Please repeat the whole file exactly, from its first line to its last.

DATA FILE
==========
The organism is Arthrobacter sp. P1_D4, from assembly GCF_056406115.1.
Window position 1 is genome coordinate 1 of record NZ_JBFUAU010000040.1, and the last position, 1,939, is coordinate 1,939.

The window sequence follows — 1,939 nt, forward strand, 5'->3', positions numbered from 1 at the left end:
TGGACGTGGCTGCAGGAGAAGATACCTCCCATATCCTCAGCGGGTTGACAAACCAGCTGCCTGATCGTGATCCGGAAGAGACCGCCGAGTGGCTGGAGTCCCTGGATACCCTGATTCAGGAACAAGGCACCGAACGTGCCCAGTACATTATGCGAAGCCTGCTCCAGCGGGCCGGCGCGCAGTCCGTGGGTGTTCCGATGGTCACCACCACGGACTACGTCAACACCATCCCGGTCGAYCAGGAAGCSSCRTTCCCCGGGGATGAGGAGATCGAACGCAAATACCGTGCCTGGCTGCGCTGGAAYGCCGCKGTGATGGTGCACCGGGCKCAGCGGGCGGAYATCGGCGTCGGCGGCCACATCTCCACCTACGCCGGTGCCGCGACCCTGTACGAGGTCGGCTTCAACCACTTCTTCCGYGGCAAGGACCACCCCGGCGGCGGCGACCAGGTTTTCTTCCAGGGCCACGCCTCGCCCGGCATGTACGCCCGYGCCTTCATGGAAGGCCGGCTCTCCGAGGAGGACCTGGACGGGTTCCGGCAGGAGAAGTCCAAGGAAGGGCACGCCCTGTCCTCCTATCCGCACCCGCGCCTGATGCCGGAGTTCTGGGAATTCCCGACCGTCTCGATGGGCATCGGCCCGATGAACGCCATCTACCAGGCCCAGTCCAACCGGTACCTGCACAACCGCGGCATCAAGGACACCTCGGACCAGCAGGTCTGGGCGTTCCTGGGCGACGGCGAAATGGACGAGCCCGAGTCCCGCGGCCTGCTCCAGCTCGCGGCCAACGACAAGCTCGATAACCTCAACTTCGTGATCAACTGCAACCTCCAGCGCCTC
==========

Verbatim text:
The organism is Arthrobacter sp. P1_D4, from assembly GCF_056406115.1.
Window position 1 is genome coordinate 1 of record NZ_JBFUAU010000040.1, and the last position, 1,939, is coordinate 1,939.

The window sequence follows — 1,939 nt, forward strand, 5'->3', positions numbered from 1 at the left end:
TGGACGTGGCTGCAGGAGAAGATACCTCCCATATCCTCAGCGGGTTGACAAACCAGCTGCCTGATCGTGATCCGGAAGAGACCGCCGAGTGGCTGGAGTCCCTGGATACCCTGATTCAGGAACAAGGCACCGAACGTGCCCAGTACATTATGCGAAGCCTGCTCCAGCGGGCCGGCGCGCAGTCCGTGGGTGTTCCGATGGTCACCACCACGGACTACGTCAACACCATCCCGGTCGAYCAGGAAGCSSCRTTCCCCGGGGATGAGGAGATCGAACGCAAATACCGTGCCTGGCTGCGCTGGAAYGCCGCKGTGATGGTGCACCGGGCKCAGCGGGCGGAYATCGGCGTCGGCGGCCACATCTCCACCTACGCCGGTGCCGCGACCCTGTACGAGGTCGGCTTCAACCACTTCTTCCGYGGCAAGGACCACCCCGGCGGCGGCGACCAGGTTTTCTTCCAGGGCCACGCCTCGCCCGGCATGTACGCCCGYGCCTTCATGGAAGGCCGGCTCTCCGAGGAGGACCTGGACGGGTTCCGGCAGGAGAAGTCCAAGGAAGGGCACGCCCTGTCCTCCTATCCGCACCCGCGCCTGATGCCGGAGTTCTGGGAATTCCCGACCGTCTCGATGGGCATCGGCCCGATGAACGCCATCTACCAGGCCCAGTCCAACCGGTACCTGCACAACCGCGGCATCAAGGACACCTCGGACCAGCAGGTCTGGGCGTTCCTGGGCGACGGCGAAATGGACGAGCCCGAGTCCCGCGGCCTGCTCCAGCTCGCGGCCAACGACAAGCTCGATAACCTCAACTTCGTGATCAACTGCAACCTCCAGCGCCTC